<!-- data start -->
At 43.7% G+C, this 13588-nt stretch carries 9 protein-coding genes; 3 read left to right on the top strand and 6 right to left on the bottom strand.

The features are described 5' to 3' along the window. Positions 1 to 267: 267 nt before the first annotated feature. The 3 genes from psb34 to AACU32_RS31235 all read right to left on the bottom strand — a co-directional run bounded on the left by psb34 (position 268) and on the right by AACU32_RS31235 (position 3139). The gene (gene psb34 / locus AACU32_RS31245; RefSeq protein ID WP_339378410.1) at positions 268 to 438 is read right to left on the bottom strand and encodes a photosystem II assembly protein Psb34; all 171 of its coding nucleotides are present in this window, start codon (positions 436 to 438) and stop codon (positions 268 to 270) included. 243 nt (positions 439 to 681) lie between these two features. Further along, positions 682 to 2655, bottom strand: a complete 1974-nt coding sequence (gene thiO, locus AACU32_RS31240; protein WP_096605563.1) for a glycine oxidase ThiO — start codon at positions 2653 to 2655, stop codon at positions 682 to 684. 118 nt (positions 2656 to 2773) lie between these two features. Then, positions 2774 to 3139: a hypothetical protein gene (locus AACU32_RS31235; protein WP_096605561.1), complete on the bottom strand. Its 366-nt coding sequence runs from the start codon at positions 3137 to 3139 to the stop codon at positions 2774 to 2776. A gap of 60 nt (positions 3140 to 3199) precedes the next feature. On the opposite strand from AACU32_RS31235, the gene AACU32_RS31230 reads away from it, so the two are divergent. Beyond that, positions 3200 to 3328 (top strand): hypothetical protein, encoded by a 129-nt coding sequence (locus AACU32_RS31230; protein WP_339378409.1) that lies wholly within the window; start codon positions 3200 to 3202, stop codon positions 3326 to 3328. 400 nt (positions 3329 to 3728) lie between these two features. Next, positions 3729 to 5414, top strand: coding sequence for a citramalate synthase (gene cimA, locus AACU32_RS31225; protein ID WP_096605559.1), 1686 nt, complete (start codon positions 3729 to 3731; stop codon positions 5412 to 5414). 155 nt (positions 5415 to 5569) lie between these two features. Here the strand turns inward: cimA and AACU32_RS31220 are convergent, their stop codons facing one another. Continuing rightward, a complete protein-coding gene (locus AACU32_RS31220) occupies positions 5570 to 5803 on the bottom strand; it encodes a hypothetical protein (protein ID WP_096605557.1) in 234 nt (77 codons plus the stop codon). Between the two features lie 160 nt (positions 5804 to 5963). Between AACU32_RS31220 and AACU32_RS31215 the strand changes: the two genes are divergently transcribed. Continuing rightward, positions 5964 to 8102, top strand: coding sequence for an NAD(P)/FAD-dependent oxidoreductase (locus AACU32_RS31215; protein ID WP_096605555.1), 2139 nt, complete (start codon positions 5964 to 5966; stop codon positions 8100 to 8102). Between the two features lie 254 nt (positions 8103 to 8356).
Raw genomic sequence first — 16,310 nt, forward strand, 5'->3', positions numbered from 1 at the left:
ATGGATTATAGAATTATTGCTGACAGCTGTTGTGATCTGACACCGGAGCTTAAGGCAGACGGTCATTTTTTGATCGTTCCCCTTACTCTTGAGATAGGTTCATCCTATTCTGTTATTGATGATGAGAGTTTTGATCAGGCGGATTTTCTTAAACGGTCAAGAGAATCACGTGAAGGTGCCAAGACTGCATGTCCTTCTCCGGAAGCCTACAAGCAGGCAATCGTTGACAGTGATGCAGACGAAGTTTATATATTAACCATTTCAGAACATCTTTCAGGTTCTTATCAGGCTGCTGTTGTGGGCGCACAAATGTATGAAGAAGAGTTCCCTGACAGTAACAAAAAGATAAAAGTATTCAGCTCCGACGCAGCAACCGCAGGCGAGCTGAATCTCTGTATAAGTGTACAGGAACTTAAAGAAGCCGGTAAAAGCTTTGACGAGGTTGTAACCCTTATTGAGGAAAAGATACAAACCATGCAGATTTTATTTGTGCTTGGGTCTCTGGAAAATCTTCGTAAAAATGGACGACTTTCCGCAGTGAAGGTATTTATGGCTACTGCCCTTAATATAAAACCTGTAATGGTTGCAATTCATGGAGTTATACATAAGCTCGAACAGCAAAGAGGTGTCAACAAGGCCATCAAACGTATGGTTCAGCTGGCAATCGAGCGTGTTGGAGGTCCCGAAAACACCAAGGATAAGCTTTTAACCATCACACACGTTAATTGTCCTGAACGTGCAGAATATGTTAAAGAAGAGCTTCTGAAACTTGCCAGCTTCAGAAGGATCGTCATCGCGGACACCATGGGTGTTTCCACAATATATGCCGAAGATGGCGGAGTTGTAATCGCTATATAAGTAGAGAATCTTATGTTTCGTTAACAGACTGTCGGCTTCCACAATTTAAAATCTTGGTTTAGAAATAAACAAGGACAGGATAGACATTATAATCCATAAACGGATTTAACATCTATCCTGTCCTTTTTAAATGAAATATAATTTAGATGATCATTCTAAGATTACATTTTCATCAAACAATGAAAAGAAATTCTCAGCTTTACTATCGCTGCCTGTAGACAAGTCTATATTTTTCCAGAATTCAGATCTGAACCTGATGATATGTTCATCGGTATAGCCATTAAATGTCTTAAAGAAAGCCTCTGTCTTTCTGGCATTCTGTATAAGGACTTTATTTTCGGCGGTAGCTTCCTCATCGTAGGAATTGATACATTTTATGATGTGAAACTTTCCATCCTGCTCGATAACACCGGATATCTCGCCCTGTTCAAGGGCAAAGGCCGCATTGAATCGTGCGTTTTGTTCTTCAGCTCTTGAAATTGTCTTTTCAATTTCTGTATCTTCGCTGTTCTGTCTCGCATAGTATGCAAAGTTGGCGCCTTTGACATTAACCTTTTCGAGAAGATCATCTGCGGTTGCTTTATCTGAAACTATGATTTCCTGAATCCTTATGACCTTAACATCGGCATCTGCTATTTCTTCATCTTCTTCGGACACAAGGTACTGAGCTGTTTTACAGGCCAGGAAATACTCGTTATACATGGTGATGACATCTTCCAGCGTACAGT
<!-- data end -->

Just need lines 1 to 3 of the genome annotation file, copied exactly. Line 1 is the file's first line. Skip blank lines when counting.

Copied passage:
At 43.7% G+C, this 13588-nt stretch carries 9 protein-coding genes; 3 read left to right on the top strand and 6 right to left on the bottom strand.

The features are described 5' to 3' along the window. Positions 1 to 267: 267 nt before the first annotated feature. The 3 genes from psb34 to AACU32_RS31235 all read right to left on the bottom strand — a co-directional run bounded on the left by psb34 (position 268) and on the right by AACU32_RS31235 (position 3139). The gene (gene psb34 / locus AACU32_RS31245; RefSeq protein ID WP_339378410.1) at positions 268 to 438 is read right to left on the bottom strand and encodes a photosystem II assembly protein Psb34; all 171 of its coding nucleotides are present in this window, start codon (positions 436 to 438) and stop codon (positions 268 to 270) included. 243 nt (positions 439 to 681) lie between these two features. Further along, positions 682 to 2655, bottom strand: a complete 1974-nt coding sequence (gene thiO, locus AACU32_RS31240; protein WP_096605563.1) for a glycine oxidase ThiO — start codon at positions 2653 to 2655, stop codon at positions 682 to 684. 118 nt (positions 2656 to 2773) lie between these two features. Then, positions 2774 to 3139: a hypothetical protein gene (locus AACU32_RS31235; protein WP_096605561.1), complete on the bottom strand. Its 366-nt coding sequence runs from the start codon at positions 3137 to 3139 to the stop codon at positions 2774 to 2776. A gap of 60 nt (positions 3140 to 3199) precedes the next feature. On the opposite strand from AACU32_RS31235, the gene AACU32_RS31230 reads away from it, so the two are divergent. Beyond that, positions 3200 to 3328 (top strand): hypothetical protein, encoded by a 129-nt coding sequence (locus AACU32_RS31230; protein WP_339378409.1) that lies wholly within the window; start codon positions 3200 to 3202, stop codon positions 3326 to 3328. 400 nt (positions 3329 to 3728) lie between these two features. Next, positions 3729 to 5414, top strand: coding sequence for a citramalate synthase (gene cimA, locus AACU32_RS31225; protein ID WP_096605559.1), 1686 nt, complete (start codon positions 3729 to 3731; stop codon positions 5412 to 5414). 155 nt (positions 5415 to 5569) lie between these two features. Here the strand turns inward: cimA and AACU32_RS31220 are convergent, their stop codons facing one another. Continuing rightward, a complete protein-coding gene (locus AACU32_RS31220) occupies positions 5570 to 5803 on the bottom strand; it encodes a hypothetical protein (protein ID WP_096605557.1) in 234 nt (77 codons plus the stop codon). Between the two features lie 160 nt (positions 5804 to 5963). Between AACU32_RS31220 and AACU32_RS31215 the strand changes: the two genes are divergently transcribed. Continuing rightward, positions 5964 to 8102, top strand: coding sequence for an NAD(P)/FAD-dependent oxidoreductase (locus AACU32_RS31215; protein ID WP_096605555.1), 2139 nt, complete (start codon positions 5964 to 5966; stop codon positions 8100 to 8102). Between the two features lie 254 nt (positions 8103 to 8356).
Raw genomic sequence first — 16,310 nt, forward strand, 5'->3', positions numbered from 1 at the left: